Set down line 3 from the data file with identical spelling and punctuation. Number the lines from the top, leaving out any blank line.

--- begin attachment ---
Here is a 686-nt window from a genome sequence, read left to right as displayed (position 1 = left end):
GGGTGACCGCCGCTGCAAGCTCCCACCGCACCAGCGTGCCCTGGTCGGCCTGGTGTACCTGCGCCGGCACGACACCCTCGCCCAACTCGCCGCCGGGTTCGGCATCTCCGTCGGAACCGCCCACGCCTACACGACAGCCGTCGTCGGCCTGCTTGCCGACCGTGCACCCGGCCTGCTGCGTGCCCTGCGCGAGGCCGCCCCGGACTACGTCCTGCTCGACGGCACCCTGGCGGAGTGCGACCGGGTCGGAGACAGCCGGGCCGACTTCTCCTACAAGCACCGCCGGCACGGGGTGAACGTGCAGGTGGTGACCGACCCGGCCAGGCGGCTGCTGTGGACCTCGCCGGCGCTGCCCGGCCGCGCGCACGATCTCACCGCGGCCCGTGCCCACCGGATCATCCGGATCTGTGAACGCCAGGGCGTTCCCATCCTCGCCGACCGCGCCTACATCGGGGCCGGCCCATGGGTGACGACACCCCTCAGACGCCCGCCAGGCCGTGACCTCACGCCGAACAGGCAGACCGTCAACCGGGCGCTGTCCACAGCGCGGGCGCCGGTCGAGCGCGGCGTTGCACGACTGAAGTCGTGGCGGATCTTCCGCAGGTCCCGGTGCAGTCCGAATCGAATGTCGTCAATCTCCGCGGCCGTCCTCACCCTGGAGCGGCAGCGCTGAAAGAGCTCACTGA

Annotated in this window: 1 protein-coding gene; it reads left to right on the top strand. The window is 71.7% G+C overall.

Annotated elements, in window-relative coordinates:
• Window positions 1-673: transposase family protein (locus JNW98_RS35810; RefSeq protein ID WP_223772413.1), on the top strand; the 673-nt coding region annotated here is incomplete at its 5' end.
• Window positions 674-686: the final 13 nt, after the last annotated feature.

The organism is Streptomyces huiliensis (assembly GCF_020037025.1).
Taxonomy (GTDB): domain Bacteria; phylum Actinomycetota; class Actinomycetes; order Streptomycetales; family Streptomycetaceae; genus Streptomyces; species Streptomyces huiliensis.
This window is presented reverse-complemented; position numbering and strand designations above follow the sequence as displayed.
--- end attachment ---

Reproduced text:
Annotated in this window: 1 protein-coding gene; it reads left to right on the top strand. The window is 71.7% G+C overall.